I was always told that the most obvious place to start is the beginning. So here goes: my story is one of a modern day ugly duckling. I was born with a hirsute mass of hair none of the female members of my entourage could make sense of. Different catastrophic attempts at taming it (short, chemically relaxed, blow dried, you name it) led to a few traumatising years of bullying at school. Things did get better eventually by the time I had reached High School when I had mastered the art of making my hair less “obvious”. Other underlying problems such as the majority of women in my family being weight-loss obsessed led me to feel extremely awkward in my own body. I never truly felt at ease with myself until I met my future husband. Fast forward on cue to the few months leading to our wedding and a budding photographer friend of mine offers to do a pre-wedding photoshoot so she can practice with her mentor’s professional equipment. 2 days later I get a call from said mentor who wants to use me as a modern Mona Lisa for one of his projects. That’s how I got sucked into modelling. Somehow, I look straight into the camera and it makes me a “natural”. However, being a geek with a professional career in IT consultancy, having been to university in 2 different countries, speaking 2 languages fluently, I find the word “model” ugly… “Why? It’s not as if beauty was a curse?”, you may ask. Well, simply because it feels as if by being a model, I would only be defined by my looks. When people talk about Claudia Schiffer, do they mention her (potentially) sparkling personality first? I don’t know what kind of person she is, but somehow people tend to think that as long as you are that beautiful, you just cannot be a b*tch… Wrong, wrong, wrong! Anyone remember Naomi Campbell’s mobile phone tantrums? Some people are somehow held on a pedestal just because they were born that good looking and happen to have gazillions of lights, make-up artists, hairdressers and photographers whose sole purpose is to actually make them look good (believe me). It seems nowadays that society has become so image obsessed that the actual underlying core values and beliefs that make us “individuals” have disappeared or plainly ignored. When you hear that most teenage girls nowadays have an eating disorder, are considering surgery, have hang-ups about their bodies, think they have to have fake boobs like those seen in a porno movie to be considered attractive and, worst of all, that 2 thirds of them aspire to be a glamour model, it sends a chill down your spine… What kind of message are the media sending to those girls? That the only aspiration they may have in life is just to be pretty? If you do not look like a page 3 girl, no one will even respect you? How do you get to the point where at 14, you are convinced that the only career you might have will require you to go for multiple boob surgeries, high maintenance make-up/hair/nails and as much fakery as humanly possible just for at most 10 years in that career? Let’s face it: surgery can make you look younger for longer but there comes a time when your skin cannot take it anymore. The best cure is to accept what you look like and make the most of it in the longer term. I aspire to look more like Sophia Loren when I grow old than Pamela Anderson. The whole “You have to be that size, that body shape, that blonde to be even considered worthy of attention” kind of reminds me of the “Sit down, shut up, be pretty and someday you might find yourself a nice enough husband who will take care of you”. It seems like society is erasing all the hard work done by previous generations of women that enabled us to have the freedom to do whatever we wanted with our lives. Going back to teenage girls, the new “ideal” image they get bombarded with must make life hell for them. It was hard enough for me growing up as an awkward teenager and I was a scrawny size 8. I had boys yelling “I’d rather do a goat than doing you even if we were on a deserted island” at me. I guess nowadays, girls must get “Your boobs are saggy, your fanny is sideways, your roots are not dyed and your skin isn’t fake tanned enough”. All of this leads me to the title of this blog. I have learned over the years not to trust, nor hang around the (skin-deep) beautiful people… You can guess I was never allowed into their Parthenon anyway. I sought the company of more mature individuals and tried to find true heroes I could model myself after out there, since it seemed I would never win on the beauty front. I would always make a point to admire someone famous for their achievement in life rather than the lucky draw they got out of the genetic lottery. I was bringing back the rules of what makes a model, more precisely a role model. This gives this blog its title. I will try to describe a new role model each week. The role model in question can be famous but I will also include more down to earth people I only know and admire for their achievements or courage. I might also probably include rants about the “hell” model (people who the media bombards us with, the fake idols if I may say so) and my reactions to the news or other everyday life happenings for as long as they are relevant to this blog. I will try to keep the classical case of narcissism that comes from having your own blog away. After all, this is not about “me” the model, but about the people I admire and get my inspiration from to maybe, one day, become a role model myself.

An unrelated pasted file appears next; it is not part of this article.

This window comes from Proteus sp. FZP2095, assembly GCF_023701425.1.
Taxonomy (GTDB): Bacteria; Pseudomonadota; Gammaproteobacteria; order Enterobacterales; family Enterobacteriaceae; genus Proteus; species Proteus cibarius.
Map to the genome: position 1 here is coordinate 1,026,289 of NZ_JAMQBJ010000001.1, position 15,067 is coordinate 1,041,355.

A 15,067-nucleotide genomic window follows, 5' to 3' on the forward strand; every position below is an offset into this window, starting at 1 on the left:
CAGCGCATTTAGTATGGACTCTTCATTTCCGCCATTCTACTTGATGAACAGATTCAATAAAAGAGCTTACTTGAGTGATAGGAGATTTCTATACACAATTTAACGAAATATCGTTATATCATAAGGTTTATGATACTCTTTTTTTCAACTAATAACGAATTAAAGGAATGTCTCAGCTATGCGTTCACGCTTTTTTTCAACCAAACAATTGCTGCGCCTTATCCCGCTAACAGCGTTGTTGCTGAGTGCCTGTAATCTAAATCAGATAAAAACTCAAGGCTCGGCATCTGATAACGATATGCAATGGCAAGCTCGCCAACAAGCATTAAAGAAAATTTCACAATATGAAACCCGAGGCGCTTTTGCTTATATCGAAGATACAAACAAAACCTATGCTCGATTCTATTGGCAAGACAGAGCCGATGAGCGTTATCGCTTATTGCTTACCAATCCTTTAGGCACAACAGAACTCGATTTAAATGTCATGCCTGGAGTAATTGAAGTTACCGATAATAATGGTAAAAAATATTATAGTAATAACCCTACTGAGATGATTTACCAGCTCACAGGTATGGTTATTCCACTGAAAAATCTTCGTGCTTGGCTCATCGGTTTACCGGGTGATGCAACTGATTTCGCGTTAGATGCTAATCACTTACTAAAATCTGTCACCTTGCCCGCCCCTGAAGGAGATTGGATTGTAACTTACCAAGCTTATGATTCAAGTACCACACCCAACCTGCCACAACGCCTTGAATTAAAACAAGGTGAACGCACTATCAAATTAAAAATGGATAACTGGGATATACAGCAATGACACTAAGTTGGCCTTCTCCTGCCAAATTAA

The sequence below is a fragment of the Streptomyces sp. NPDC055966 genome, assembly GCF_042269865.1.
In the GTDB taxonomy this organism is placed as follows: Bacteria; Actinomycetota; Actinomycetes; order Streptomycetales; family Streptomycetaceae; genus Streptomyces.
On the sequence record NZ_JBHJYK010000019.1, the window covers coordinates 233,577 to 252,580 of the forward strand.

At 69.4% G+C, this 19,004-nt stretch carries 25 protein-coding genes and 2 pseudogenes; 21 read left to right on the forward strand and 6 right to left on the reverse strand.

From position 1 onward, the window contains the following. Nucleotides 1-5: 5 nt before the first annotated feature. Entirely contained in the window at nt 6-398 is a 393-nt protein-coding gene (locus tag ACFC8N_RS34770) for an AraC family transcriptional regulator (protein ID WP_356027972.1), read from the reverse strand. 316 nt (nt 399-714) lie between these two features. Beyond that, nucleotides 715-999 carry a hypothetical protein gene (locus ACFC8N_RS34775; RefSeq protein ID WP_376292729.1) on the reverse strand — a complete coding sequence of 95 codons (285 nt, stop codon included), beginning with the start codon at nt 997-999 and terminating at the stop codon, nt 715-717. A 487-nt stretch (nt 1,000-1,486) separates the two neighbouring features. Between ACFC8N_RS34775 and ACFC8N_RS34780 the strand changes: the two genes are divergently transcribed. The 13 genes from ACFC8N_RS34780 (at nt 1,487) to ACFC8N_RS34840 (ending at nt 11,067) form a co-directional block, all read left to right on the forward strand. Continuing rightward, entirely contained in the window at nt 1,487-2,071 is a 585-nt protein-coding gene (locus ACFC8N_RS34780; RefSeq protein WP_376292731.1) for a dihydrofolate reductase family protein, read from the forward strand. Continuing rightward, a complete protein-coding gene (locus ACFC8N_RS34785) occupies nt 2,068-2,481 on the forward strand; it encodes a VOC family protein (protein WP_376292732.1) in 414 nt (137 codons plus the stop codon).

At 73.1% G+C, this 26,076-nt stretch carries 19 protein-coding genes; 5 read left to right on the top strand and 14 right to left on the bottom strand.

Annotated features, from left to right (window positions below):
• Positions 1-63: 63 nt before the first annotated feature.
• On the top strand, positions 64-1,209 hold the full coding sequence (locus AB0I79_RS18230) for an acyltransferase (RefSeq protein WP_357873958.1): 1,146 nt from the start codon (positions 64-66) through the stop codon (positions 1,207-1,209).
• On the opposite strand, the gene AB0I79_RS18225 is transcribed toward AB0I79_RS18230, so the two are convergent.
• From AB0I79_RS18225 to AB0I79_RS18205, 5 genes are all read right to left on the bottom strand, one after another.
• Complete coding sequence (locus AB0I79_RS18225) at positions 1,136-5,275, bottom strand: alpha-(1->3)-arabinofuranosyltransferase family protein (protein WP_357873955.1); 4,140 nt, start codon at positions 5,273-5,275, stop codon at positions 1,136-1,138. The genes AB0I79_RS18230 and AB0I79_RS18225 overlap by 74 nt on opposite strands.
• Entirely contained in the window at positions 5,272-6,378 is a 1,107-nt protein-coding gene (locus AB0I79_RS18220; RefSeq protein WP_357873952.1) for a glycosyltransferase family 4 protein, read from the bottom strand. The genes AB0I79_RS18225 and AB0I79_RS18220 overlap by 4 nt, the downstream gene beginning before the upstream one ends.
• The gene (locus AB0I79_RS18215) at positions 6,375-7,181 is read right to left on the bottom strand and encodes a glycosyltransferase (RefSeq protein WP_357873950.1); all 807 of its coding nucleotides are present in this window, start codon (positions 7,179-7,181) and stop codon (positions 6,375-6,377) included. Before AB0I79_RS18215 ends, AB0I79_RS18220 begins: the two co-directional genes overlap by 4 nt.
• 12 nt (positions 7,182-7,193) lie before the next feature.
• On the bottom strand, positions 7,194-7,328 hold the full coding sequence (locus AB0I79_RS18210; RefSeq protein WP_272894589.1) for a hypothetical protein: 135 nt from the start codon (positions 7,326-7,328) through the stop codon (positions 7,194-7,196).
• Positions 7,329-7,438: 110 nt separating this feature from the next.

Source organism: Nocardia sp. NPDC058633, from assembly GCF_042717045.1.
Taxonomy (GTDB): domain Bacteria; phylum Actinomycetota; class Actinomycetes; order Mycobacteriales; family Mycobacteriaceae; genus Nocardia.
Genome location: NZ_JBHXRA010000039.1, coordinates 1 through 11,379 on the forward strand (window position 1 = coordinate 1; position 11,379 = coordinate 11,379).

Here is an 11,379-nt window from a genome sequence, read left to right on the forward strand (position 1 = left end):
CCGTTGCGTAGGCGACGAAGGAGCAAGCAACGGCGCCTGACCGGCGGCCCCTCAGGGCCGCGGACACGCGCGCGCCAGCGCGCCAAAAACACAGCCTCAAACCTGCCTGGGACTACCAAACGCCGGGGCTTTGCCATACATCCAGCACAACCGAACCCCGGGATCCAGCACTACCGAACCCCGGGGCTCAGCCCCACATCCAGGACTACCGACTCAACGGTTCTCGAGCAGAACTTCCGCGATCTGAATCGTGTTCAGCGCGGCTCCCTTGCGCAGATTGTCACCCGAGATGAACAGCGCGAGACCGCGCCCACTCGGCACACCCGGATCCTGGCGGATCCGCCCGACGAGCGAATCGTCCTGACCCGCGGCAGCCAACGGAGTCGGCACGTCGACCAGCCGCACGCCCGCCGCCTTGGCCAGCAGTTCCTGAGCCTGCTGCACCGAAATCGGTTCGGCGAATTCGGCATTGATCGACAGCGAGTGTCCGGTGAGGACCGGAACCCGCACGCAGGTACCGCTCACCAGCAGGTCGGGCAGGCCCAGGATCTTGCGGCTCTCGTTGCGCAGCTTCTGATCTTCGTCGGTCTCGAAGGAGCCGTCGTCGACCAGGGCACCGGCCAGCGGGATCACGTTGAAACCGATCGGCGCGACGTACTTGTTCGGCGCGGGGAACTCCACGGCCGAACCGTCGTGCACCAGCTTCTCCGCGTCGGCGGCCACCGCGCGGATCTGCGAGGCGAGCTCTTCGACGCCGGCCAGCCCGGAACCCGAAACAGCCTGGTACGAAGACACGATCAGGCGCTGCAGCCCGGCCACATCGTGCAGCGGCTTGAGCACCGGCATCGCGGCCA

Health


N97